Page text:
A couple of weeks ago, I reviewed a crossover between the Earth Angel Supergirl and Resurrection Man. The impetus behind those posts was the re-introduction of Resurrection Man into the DCnU.
The next DCnU character I thought I would revisit is Nightwing. I enjoyed Dick Grayson's turn to wear the cowl more than I thought I would. He was a different sort of Batman than Bruce was but it was clear he could handle the pressure of being Batman. In particular, I loved his interaction with Damien as Robin, the classic roles of dour Batman and happy-go-lucky Robin flipped on its head.
Now it seems that the 'Batman Inc.' idea will continue forward in the DCnU so why Dick will go back to the Nightwing outfit will be an interesting part of his story. I'm not planning on getting Nightwing so I'll have to follow along distally or be lured into buying the book.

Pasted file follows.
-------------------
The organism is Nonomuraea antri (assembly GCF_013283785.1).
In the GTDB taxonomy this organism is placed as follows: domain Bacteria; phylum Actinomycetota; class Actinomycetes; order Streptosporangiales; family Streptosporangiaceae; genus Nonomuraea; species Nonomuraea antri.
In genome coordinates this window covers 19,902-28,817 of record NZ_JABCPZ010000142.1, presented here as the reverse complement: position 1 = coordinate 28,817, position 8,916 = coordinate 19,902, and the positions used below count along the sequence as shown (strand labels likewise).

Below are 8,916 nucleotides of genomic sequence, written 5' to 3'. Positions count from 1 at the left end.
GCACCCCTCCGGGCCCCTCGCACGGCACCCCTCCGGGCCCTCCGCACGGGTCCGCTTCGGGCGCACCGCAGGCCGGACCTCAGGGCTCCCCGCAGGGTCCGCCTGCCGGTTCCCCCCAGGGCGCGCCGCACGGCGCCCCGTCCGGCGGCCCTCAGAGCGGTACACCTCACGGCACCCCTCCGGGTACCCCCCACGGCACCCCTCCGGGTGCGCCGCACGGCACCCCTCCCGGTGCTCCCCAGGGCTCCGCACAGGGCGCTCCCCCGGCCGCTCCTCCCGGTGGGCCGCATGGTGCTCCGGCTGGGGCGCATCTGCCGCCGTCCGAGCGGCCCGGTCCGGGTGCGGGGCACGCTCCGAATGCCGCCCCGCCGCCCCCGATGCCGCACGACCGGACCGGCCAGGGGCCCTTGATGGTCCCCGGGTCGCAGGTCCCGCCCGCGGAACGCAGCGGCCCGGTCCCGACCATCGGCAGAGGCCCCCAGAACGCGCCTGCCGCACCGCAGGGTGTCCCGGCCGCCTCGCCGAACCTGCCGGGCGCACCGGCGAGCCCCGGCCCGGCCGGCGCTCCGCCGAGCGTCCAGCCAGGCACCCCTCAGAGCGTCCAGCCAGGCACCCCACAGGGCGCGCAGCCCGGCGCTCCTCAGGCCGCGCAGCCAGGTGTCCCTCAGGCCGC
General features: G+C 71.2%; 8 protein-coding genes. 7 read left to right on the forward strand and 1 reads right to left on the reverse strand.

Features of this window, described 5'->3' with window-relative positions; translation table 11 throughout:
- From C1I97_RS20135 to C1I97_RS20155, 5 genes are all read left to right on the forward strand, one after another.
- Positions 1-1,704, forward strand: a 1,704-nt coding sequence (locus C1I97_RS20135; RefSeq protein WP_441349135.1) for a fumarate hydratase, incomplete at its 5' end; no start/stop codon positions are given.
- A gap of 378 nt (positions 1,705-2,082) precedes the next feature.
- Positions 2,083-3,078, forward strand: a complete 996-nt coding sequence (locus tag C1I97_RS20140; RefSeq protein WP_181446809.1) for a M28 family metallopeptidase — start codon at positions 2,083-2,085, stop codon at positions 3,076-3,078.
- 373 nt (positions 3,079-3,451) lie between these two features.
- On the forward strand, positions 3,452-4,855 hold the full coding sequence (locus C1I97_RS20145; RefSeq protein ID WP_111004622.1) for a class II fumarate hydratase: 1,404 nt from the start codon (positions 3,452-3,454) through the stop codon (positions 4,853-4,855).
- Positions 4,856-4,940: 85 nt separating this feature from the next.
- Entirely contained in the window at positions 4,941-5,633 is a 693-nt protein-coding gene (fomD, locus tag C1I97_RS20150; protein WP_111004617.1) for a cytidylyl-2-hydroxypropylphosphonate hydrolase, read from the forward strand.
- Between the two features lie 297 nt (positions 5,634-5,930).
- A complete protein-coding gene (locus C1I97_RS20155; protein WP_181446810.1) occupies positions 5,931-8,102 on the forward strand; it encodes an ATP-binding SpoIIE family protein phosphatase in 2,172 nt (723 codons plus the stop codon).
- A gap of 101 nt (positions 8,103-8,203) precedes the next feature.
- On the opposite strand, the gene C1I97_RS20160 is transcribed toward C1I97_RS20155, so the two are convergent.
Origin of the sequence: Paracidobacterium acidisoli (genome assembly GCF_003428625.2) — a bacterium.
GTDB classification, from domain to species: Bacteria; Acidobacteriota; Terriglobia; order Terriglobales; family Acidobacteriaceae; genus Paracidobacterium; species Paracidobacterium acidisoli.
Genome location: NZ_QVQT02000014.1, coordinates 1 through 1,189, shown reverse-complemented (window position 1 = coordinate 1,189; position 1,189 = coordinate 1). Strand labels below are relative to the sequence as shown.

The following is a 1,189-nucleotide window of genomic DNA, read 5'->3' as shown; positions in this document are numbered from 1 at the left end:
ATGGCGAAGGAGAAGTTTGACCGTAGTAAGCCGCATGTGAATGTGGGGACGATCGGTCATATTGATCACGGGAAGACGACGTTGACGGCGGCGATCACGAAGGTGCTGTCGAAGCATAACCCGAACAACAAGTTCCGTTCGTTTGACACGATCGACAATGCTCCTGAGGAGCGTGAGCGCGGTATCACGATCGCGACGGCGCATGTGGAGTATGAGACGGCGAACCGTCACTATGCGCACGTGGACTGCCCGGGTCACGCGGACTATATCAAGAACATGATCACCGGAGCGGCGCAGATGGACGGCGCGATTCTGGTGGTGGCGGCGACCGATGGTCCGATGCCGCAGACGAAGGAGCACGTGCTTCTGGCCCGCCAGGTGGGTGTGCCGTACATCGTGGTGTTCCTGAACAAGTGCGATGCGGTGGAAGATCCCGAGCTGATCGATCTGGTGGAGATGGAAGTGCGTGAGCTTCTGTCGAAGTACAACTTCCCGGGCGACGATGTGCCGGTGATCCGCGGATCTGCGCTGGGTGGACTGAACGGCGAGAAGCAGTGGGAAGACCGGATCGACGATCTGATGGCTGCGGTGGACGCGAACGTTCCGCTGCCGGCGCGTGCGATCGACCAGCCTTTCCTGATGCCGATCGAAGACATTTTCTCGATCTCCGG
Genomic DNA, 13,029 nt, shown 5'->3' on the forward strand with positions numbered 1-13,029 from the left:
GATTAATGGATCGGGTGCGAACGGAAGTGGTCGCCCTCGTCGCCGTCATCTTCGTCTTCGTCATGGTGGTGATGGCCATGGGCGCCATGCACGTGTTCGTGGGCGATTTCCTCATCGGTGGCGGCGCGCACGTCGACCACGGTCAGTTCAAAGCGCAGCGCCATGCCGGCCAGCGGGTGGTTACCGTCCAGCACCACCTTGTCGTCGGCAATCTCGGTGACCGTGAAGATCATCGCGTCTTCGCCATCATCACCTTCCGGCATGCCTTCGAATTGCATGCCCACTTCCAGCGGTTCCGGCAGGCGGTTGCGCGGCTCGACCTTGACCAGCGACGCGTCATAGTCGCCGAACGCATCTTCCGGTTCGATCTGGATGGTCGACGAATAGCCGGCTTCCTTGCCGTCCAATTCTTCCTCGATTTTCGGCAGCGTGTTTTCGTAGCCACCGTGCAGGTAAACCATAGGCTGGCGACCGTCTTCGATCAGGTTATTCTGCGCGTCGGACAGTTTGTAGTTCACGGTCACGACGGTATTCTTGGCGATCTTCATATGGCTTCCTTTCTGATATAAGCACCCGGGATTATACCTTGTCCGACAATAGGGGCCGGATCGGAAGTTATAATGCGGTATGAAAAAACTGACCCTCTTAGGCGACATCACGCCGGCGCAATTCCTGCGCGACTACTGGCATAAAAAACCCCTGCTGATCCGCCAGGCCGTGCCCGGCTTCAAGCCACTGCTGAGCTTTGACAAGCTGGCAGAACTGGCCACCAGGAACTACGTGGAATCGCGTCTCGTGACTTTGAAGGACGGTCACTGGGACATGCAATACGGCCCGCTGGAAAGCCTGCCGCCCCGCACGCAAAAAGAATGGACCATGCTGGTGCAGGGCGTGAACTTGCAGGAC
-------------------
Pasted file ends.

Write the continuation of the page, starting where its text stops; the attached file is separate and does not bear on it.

Despite several crossovers of the current Supergirl with Nightwing (back in the earliest issues of the series), I thought I would take a look back at a little known Nightwing Supergirl crossover featuring the Earth Angel PAD Supergirl. And so here is 'The Rage of Angels' from 2000's The Batman Chronicles #20.
Writer Ian Edginton puts Supergirl into the darker corners of Bludhaven, seeing how she will react to the horrors of the Gotham area. Contrasting the methods of the Bat family and the Super family always makes for a good story. Which way is better? Who will adopt the methods of the other? As the angel of fire, she meted out some hard justice from time to time, usually learning the hard way that pride comes before the fall.
Artist Mshindo brings a nice style here. I never mind seeing the Matrix costume and the fire wings but I think I am in the minority.
The story starts as many Batman family stories do, on a dark pier in the wee hours of the morning.
Crouched in a bridge's supports, Nightwing takes in the scene. Criminal members of Russian military have been bringing weapons into Bludhaven. Nightwing is there to stop them in the usual shadowy quiet manner of the Bat-team.